Hip flexor pain can be the result of a muscle strain or soreness caused by too much activity without enough stretching. Any activity that involves bending or rotating at the hip can cause or contribute to hip flexor pain, including running, soccer, cycling, and hiking. When hip flexor pain does occur, you can take an over-the-counter anti-inflammatory medication to relieve some discomfort and help reduce swelling. If you want to avoid medication or supplement it with other methods, consider these comfortable ways to treat hip flexor pain:
Hip flexor pain can be caused by tightness in the muscles surrounding the hip joint. Try these simple exercises to help elongate tight muscles and reduce soreness:
- Standing lunge - Take one large step forward and stand with one leg in front of the other in a lunge position. Keeping your back leg straight, bend your front knee and lower your body until you feel resistance in the hip flexor in the back leg. Sink as low as you can, without allowing the front knee to extend past the toe, to lengthen the hip flexors and tilt your pelvis forward to deepen the stretch.
- Kneeling lunge - This is similar to the standing lunge but enables a deeper stretch. Start in a kneeling position with one knee on the ground and the other foot flat on the floor with the knee bent at a 90-degree angle. Slowly walk your front foot forward to widen the angle of the back knee while keeping the front knee at 90 degrees. Keep your shoulders above your hips to maintain length in the hip flexors.
- Pigeon pose - Start on your hands and knees with your back flat. Bring the right knee forward to the floor between your hands and shift your right foot several inches to the left. Slide your left leg back to bring your hips as low to the floor as possible. Push your hands into the floor to keep your shoulders above the hips and elongate the hip flexors. Repeat on the other side.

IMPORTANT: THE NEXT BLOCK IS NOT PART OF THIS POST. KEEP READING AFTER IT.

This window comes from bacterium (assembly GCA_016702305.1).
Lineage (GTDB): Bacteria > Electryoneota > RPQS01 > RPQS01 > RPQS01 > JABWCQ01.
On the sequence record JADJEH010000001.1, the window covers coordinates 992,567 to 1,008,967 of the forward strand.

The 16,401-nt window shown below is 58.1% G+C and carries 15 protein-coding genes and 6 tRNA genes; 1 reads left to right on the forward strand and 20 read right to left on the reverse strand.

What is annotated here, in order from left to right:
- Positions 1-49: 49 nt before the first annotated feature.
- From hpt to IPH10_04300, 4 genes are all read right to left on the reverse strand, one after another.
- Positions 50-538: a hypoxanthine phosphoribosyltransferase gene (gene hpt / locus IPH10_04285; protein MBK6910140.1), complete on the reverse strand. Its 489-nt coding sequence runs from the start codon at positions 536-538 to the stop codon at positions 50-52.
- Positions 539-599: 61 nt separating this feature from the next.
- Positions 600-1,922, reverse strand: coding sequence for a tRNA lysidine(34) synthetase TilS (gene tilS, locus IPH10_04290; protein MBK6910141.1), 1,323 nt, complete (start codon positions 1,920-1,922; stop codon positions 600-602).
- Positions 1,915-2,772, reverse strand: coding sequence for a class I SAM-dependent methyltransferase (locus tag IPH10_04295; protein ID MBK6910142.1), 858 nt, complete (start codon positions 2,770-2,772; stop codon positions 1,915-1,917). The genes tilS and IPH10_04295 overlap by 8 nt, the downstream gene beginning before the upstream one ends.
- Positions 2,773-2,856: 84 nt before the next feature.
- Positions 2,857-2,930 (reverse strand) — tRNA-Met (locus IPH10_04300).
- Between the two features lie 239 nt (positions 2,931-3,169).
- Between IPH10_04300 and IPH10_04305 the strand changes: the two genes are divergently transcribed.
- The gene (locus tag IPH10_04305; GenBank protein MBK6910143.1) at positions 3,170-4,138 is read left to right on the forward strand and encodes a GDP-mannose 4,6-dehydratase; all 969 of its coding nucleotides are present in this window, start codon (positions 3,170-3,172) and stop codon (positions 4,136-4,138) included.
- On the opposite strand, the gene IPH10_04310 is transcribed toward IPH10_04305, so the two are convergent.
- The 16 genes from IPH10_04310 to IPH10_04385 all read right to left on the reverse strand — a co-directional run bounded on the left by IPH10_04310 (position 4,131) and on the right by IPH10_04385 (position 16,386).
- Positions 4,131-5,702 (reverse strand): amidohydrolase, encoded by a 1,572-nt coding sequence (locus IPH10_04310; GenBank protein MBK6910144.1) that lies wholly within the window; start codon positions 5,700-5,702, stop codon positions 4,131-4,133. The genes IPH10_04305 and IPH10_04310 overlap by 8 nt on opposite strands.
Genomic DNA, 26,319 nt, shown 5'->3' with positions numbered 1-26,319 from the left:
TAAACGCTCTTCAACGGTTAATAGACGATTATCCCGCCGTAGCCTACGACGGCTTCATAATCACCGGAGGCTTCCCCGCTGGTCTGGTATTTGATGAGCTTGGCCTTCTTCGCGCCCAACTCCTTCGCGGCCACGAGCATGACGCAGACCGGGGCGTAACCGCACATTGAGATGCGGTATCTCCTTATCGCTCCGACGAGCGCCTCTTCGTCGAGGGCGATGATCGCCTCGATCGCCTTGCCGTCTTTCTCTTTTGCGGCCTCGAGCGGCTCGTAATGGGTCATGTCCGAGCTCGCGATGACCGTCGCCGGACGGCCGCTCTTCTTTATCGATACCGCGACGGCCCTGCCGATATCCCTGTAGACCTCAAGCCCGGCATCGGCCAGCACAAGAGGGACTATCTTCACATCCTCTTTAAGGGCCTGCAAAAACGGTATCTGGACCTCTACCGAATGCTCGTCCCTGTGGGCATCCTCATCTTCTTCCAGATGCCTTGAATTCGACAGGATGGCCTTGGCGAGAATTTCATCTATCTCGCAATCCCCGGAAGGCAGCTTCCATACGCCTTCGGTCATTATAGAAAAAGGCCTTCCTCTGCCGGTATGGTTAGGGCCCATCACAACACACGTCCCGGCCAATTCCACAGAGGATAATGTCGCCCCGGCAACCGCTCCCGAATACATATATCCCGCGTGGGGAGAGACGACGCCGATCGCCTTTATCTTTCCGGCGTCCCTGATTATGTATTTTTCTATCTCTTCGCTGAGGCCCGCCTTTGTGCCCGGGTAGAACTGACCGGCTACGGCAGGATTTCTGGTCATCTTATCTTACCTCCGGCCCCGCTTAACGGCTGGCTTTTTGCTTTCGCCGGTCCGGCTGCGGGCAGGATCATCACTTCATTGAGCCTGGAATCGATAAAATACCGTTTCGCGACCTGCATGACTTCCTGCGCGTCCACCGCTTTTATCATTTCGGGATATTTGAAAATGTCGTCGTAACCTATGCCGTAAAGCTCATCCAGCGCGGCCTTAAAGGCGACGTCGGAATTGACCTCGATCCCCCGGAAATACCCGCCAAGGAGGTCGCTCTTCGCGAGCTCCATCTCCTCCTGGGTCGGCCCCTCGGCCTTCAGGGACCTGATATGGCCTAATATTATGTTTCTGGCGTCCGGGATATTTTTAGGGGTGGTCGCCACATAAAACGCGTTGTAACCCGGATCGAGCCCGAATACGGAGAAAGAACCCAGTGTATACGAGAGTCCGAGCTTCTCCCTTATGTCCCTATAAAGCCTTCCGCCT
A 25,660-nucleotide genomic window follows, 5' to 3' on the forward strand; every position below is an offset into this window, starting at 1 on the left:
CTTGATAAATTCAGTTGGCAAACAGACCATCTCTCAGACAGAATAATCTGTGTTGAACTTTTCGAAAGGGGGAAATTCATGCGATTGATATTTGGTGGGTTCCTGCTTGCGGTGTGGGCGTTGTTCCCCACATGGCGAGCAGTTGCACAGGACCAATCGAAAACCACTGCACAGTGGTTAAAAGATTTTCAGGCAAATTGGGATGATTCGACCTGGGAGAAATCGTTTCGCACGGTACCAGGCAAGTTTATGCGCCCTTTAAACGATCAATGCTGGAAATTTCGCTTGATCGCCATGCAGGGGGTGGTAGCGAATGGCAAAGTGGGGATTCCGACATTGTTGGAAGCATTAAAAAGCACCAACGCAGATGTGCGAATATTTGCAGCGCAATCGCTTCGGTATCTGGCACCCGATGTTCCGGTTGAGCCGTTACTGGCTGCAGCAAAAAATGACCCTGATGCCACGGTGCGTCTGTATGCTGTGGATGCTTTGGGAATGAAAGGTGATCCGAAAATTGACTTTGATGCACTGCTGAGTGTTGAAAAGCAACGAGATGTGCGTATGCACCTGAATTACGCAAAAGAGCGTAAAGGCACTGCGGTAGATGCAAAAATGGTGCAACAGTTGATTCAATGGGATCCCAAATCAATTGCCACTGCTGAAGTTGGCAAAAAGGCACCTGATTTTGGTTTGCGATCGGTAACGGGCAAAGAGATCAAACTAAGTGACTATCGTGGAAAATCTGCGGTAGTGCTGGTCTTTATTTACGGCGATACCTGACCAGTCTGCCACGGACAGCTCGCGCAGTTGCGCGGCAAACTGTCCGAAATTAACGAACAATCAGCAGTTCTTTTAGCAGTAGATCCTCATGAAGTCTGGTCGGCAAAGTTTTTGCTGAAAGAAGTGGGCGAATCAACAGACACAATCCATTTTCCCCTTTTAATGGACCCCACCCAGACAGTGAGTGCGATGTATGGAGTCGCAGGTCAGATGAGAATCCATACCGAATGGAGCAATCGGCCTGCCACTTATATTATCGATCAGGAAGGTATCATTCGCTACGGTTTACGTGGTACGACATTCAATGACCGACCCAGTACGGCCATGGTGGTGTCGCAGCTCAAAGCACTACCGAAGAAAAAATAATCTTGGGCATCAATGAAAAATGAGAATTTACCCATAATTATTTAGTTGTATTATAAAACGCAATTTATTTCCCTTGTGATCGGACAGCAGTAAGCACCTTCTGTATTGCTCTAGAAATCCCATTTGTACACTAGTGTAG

Cold and Compression Therapy
Therapeutic cold can help reduce hip flexor pain by temporarily numbing nerve endings and reducing inflammation in the muscles and other tissues surrounding the joint. Active compression will also help reduce swelling and enhances the benefits of cold therapy when applied at the same time. Because the hip flexor is a difficult area to wrap with a compression bandage or cold pack, consider using a cold therapy device that comes with wraps specially designed to conform to the hip in order to get maximum coverage.
Therapeutic heat can also help relieve hip flexor pain and make you more comfortable. While it’s not a good idea to apply heat immediately after an injury, after a few days you can alternate heat therapy and cold therapy to increase blood flow to the area and alleviate discomfort. Heat can also help loosen up the tight muscles that contribute to soreness.
Your hip flexors remain contracted while in a seated position, which can contribute to pain if you have tightness or soreness in these muscles. If your work requires you to sit for long periods of time, consider using a standing desk or take periodic breaks to walk around and stretch to avoid staying seated for too long.
You can help avoid hip flexor pain by warming up and stretching before physical activity. Include warm-up exercises that allow you to bend and rotate the hip joints. If you do suffer a hip flexor injury and want to get the full benefits of cold and compression therapy, ask your doctor about Game Ready or find a provider near you.